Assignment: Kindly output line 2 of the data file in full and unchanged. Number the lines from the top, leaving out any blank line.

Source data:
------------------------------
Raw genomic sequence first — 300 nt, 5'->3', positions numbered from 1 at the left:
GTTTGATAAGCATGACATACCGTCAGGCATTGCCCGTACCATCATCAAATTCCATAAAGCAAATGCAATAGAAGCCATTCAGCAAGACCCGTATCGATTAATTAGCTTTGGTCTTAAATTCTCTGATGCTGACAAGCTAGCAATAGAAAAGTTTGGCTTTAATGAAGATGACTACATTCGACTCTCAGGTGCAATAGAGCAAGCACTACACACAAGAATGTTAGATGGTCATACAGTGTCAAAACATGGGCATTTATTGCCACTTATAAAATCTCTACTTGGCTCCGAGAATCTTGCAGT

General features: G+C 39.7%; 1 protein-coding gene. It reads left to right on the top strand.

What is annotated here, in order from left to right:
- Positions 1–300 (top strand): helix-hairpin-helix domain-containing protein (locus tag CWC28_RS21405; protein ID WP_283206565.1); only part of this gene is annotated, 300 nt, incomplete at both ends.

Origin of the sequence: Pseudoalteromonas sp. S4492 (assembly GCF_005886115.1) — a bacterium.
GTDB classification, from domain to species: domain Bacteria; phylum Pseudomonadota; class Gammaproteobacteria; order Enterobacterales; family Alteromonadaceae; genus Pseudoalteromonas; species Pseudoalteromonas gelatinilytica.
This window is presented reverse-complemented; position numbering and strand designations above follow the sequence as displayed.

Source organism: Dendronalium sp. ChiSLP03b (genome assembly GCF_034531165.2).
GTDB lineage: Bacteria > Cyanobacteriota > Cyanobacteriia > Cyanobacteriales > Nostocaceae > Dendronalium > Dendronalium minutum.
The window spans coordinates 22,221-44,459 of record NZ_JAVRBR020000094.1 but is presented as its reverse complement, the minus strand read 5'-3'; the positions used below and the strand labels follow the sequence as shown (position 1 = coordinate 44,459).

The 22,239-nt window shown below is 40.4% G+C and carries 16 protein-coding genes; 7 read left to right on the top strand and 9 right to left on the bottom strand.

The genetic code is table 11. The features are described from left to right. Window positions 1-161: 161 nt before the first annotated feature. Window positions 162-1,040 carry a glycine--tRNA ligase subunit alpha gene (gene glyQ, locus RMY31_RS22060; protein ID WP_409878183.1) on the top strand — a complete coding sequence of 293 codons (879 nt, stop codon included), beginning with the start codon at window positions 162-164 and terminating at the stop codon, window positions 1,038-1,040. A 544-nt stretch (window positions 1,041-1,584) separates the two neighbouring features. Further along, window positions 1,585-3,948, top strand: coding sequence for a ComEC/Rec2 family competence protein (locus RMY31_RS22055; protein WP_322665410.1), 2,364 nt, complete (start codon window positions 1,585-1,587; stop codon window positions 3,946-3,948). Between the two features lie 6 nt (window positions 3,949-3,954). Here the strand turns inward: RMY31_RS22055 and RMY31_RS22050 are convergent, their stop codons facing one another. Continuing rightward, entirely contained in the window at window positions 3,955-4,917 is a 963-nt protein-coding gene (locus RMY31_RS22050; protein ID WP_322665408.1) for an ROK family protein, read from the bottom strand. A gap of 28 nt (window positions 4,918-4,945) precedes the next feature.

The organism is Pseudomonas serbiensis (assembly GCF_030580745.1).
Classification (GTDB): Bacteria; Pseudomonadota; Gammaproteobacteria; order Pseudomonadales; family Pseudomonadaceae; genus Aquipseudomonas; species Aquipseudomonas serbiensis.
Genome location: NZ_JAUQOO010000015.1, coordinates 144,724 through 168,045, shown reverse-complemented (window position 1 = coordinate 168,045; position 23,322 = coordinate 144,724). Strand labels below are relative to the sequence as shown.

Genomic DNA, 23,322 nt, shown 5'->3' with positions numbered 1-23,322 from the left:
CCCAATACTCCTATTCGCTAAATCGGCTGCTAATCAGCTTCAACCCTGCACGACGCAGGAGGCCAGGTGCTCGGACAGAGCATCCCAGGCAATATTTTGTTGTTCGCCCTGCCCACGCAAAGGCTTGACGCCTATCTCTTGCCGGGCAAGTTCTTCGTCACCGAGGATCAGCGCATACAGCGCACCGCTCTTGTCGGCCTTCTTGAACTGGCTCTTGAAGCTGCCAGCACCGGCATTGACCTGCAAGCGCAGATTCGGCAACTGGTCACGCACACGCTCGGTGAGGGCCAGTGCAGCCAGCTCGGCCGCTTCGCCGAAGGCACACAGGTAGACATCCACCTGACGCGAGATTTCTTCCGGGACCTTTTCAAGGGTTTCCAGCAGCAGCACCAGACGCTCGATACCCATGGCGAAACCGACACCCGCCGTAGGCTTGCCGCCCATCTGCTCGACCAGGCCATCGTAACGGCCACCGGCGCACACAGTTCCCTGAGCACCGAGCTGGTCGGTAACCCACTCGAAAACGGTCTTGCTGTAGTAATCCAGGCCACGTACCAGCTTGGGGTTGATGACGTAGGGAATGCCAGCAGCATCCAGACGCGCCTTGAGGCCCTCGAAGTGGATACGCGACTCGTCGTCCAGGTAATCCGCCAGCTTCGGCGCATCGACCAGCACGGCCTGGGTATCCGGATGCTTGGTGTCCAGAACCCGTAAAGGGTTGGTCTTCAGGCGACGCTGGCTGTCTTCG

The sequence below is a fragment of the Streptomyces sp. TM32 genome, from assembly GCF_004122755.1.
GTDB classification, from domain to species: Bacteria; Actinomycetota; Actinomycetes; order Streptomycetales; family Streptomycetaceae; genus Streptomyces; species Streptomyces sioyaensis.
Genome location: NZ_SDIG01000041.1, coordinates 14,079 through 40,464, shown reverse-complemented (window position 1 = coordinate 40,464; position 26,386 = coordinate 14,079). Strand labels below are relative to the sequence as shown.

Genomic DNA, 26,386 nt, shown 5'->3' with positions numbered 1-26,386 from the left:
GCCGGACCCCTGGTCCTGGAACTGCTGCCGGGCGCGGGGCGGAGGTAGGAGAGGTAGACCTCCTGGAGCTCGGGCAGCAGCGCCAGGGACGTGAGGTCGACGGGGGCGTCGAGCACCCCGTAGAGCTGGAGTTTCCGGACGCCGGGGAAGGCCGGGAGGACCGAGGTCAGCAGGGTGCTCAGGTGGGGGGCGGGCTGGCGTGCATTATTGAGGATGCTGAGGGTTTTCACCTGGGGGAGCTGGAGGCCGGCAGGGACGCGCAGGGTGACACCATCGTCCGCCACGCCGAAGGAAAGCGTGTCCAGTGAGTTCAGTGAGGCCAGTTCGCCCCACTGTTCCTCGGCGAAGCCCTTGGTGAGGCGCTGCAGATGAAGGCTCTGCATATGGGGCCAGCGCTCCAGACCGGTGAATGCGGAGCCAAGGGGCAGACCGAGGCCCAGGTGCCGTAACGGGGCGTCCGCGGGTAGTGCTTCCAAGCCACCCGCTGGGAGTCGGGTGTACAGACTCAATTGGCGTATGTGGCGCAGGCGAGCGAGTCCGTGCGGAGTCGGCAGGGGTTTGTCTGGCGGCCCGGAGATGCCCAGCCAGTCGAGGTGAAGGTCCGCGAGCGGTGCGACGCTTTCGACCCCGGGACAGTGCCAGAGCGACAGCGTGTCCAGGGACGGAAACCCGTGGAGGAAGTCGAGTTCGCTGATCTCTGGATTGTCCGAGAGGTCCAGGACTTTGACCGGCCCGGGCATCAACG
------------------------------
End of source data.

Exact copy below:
GTTTGATAAGCATGACATACCGTCAGGCATTGCCCGTACCATCATCAAATTCCATAAAGCAAATGCAATAGAAGCCATTCAGCAAGACCCGTATCGATTAATTAGCTTTGGTCTTAAATTCTCTGATGCTGACAAGCTAGCAATAGAAAAGTTTGGCTTTAATGAAGATGACTACATTCGACTCTCAGGTGCAATAGAGCAAGCACTACACACAAGAATGTTAGATGGTCATACAGTGTCAAAACATGGGCATTTATTGCCACTTATAAAATCTCTACTTGGCTCCGAGAATCTTGCAGT